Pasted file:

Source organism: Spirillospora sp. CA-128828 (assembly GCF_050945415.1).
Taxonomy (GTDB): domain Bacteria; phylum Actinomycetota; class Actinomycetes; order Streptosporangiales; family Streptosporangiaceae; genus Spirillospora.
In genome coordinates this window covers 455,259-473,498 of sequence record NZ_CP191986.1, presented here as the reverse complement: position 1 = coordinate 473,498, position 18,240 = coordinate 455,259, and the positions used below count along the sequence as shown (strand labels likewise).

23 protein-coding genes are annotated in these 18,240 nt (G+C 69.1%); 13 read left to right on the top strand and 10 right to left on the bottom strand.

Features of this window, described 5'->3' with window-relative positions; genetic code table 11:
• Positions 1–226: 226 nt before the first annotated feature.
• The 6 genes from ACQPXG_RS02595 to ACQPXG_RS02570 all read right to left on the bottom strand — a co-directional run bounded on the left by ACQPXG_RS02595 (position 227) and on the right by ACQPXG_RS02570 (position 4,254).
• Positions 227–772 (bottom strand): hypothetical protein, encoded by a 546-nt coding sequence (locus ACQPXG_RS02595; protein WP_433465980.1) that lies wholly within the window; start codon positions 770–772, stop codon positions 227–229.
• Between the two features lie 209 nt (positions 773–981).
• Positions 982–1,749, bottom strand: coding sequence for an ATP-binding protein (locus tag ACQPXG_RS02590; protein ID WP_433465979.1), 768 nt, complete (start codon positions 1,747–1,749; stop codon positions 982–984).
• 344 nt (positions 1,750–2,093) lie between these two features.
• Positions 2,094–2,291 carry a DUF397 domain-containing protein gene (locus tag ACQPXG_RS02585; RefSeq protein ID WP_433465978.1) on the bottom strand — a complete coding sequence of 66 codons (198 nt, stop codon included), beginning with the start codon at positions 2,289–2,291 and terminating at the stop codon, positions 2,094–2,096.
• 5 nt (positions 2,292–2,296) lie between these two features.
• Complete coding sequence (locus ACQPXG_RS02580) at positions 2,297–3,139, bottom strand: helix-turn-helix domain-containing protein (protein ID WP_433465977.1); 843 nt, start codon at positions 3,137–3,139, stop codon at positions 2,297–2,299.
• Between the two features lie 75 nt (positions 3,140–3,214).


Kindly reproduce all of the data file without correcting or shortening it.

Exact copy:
Source organism: Spirillospora sp. CA-128828 (assembly GCF_050945415.1).
Taxonomy (GTDB): domain Bacteria; phylum Actinomycetota; class Actinomycetes; order Streptosporangiales; family Streptosporangiaceae; genus Spirillospora.
In genome coordinates this window covers 455,259-473,498 of sequence record NZ_CP191986.1, presented here as the reverse complement: position 1 = coordinate 473,498, position 18,240 = coordinate 455,259, and the positions used below count along the sequence as shown (strand labels likewise).

23 protein-coding genes are annotated in these 18,240 nt (G+C 69.1%); 13 read left to right on the top strand and 10 right to left on the bottom strand.

Features of this window, described 5'->3' with window-relative positions; genetic code table 11:
• Positions 1–226: 226 nt before the first annotated feature.
• The 6 genes from ACQPXG_RS02595 to ACQPXG_RS02570 all read right to left on the bottom strand — a co-directional run bounded on the left by ACQPXG_RS02595 (position 227) and on the right by ACQPXG_RS02570 (position 4,254).
• Positions 227–772 (bottom strand): hypothetical protein, encoded by a 546-nt coding sequence (locus ACQPXG_RS02595; protein WP_433465980.1) that lies wholly within the window; start codon positions 770–772, stop codon positions 227–229.
• Between the two features lie 209 nt (positions 773–981).
• Positions 982–1,749, bottom strand: coding sequence for an ATP-binding protein (locus tag ACQPXG_RS02590; protein ID WP_433465979.1), 768 nt, complete (start codon positions 1,747–1,749; stop codon positions 982–984).
• 344 nt (positions 1,750–2,093) lie between these two features.
• Positions 2,094–2,291 carry a DUF397 domain-containing protein gene (locus tag ACQPXG_RS02585; RefSeq protein ID WP_433465978.1) on the bottom strand — a complete coding sequence of 66 codons (198 nt, stop codon included), beginning with the start codon at positions 2,289–2,291 and terminating at the stop codon, positions 2,094–2,096.
• 5 nt (positions 2,292–2,296) lie between these two features.
• Complete coding sequence (locus ACQPXG_RS02580) at positions 2,297–3,139, bottom strand: helix-turn-helix domain-containing protein (protein ID WP_433465977.1); 843 nt, start codon at positions 3,137–3,139, stop codon at positions 2,297–2,299.
• Between the two features lie 75 nt (positions 3,140–3,214).